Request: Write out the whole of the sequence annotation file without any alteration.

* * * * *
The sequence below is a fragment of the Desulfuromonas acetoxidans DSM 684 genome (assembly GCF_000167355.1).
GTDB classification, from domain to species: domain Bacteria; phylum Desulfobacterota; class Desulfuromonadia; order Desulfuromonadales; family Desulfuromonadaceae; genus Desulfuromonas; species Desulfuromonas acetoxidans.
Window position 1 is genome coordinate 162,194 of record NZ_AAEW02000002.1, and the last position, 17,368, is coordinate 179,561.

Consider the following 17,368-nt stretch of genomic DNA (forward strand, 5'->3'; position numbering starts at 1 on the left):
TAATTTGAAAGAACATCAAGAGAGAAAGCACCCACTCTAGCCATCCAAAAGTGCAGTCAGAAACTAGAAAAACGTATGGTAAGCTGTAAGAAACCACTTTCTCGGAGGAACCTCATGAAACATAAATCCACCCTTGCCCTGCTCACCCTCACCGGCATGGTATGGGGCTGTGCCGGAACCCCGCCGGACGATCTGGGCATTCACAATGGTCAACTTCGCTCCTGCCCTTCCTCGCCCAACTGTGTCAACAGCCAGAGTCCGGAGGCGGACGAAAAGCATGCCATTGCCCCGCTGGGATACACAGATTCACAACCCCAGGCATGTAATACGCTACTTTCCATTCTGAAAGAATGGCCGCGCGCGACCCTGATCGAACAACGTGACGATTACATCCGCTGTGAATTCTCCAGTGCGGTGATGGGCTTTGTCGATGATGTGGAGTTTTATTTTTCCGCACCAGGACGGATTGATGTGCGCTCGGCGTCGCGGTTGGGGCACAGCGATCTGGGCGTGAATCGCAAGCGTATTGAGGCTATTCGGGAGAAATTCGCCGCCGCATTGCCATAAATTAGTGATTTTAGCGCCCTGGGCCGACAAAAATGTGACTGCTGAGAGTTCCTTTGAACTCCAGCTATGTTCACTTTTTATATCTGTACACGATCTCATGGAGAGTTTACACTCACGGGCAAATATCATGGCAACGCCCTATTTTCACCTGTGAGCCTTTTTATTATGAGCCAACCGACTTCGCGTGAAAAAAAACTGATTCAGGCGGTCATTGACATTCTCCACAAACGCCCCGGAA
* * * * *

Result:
The sequence below is a fragment of the Desulfuromonas acetoxidans DSM 684 genome (assembly GCF_000167355.1).
GTDB classification, from domain to species: domain Bacteria; phylum Desulfobacterota; class Desulfuromonadia; order Desulfuromonadales; family Desulfuromonadaceae; genus Desulfuromonas; species Desulfuromonas acetoxidans.
Window position 1 is genome coordinate 162,194 of record NZ_AAEW02000002.1, and the last position, 17,368, is coordinate 179,561.

Consider the following 17,368-nt stretch of genomic DNA (forward strand, 5'->3'; position numbering starts at 1 on the left):
TAATTTGAAAGAACATCAAGAGAGAAAGCACCCACTCTAGCCATCCAAAAGTGCAGTCAGAAACTAGAAAAACGTATGGTAAGCTGTAAGAAACCACTTTCTCGGAGGAACCTCATGAAACATAAATCCACCCTTGCCCTGCTCACCCTCACCGGCATGGTATGGGGCTGTGCCGGAACCCCGCCGGACGATCTGGGCATTCACAATGGTCAACTTCGCTCCTGCCCTTCCTCGCCCAACTGTGTCAACAGCCAGAGTCCGGAGGCGGACGAAAAGCATGCCATTGCCCCGCTGGGATACACAGATTCACAACCCCAGGCATGTAATACGCTACTTTCCATTCTGAAAGAATGGCCGCGCGCGACCCTGATCGAACAACGTGACGATTACATCCGCTGTGAATTCTCCAGTGCGGTGATGGGCTTTGTCGATGATGTGGAGTTTTATTTTTCCGCACCAGGACGGATTGATGTGCGCTCGGCGTCGCGGTTGGGGCACAGCGATCTGGGCGTGAATCGCAAGCGTATTGAGGCTATTCGGGAGAAATTCGCCGCCGCATTGCCATAAATTAGTGATTTTAGCGCCCTGGGCCGACAAAAATGTGACTGCTGAGAGTTCCTTTGAACTCCAGCTATGTTCACTTTTTATATCTGTACACGATCTCATGGAGAGTTTACACTCACGGGCAAATATCATGGCAACGCCCTATTTTCACCTGTGAGCCTTTTTATTATGAGCCAACCGACTTCGCGTGAAAAAAAACTGATTCAGGCGGTCATTGACATTCTCCACAAACGCCCCGGAA